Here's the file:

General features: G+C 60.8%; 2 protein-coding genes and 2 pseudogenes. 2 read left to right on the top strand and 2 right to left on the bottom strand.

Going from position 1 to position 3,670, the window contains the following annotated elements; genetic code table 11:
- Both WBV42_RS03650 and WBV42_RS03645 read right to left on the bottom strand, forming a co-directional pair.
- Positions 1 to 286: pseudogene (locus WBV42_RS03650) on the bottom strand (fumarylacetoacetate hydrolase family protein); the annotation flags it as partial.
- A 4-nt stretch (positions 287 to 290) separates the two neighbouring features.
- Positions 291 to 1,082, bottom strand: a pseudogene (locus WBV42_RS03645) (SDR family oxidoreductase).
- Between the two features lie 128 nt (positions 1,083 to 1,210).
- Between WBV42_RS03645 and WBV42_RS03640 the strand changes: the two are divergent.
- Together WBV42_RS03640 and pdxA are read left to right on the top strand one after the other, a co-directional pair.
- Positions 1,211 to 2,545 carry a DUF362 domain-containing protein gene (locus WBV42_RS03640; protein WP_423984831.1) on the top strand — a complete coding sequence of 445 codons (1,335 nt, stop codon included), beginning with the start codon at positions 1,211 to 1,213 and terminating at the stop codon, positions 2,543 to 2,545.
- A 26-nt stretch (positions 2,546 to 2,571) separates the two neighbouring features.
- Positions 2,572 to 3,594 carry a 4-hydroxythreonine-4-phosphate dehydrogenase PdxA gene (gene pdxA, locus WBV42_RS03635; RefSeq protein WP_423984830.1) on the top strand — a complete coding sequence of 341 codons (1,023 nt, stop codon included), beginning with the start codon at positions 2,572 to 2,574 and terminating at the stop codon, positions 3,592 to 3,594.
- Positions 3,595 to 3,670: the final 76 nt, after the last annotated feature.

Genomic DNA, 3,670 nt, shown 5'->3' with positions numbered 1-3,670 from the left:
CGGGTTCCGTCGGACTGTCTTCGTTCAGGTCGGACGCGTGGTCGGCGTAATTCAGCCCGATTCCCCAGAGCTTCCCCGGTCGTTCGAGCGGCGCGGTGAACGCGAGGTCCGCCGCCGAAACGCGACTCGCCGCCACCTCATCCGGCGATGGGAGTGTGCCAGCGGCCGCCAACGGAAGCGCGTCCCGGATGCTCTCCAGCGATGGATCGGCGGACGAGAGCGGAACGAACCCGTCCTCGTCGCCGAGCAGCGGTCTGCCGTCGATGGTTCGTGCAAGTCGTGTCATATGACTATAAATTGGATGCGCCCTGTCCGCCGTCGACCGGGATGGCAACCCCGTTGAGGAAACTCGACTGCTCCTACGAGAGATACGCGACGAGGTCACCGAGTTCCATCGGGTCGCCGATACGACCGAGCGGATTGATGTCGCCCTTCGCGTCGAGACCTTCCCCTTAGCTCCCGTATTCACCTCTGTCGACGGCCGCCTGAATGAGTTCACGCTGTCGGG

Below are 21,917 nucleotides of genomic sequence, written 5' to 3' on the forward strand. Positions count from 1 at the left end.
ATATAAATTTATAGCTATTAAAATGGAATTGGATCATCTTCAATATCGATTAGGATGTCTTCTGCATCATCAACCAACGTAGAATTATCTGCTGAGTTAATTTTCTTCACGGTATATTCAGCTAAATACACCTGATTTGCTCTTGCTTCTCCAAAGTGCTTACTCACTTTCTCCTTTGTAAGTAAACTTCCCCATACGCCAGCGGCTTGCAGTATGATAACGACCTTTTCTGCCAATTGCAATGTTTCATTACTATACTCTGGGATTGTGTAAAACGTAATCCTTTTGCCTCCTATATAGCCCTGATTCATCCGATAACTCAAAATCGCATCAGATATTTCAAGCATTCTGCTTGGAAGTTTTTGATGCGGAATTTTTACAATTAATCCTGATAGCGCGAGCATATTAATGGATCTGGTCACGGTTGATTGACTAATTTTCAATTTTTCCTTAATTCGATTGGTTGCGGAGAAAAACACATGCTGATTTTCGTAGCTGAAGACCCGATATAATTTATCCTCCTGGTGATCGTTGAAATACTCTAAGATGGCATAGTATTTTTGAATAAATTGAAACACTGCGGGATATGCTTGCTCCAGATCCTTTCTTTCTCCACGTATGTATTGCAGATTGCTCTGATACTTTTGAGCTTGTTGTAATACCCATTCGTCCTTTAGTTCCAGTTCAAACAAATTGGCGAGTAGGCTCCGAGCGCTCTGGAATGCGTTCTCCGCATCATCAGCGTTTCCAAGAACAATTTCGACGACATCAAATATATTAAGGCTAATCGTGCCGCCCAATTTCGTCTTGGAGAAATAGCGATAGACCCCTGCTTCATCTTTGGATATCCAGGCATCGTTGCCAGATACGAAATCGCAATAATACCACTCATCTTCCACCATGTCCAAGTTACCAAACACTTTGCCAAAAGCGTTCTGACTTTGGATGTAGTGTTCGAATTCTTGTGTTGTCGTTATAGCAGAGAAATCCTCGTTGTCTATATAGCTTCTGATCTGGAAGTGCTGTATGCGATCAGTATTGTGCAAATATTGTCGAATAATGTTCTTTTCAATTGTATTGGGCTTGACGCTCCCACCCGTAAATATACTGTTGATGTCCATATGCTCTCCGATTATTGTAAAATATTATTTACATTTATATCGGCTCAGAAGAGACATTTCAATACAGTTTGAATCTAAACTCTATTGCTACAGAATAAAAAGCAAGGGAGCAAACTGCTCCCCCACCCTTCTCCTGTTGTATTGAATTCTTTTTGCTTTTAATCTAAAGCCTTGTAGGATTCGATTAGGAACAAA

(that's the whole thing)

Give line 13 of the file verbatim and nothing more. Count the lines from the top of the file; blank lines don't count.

- Positions 3,595 to 3,670: the final 76 nt, after the last annotated feature.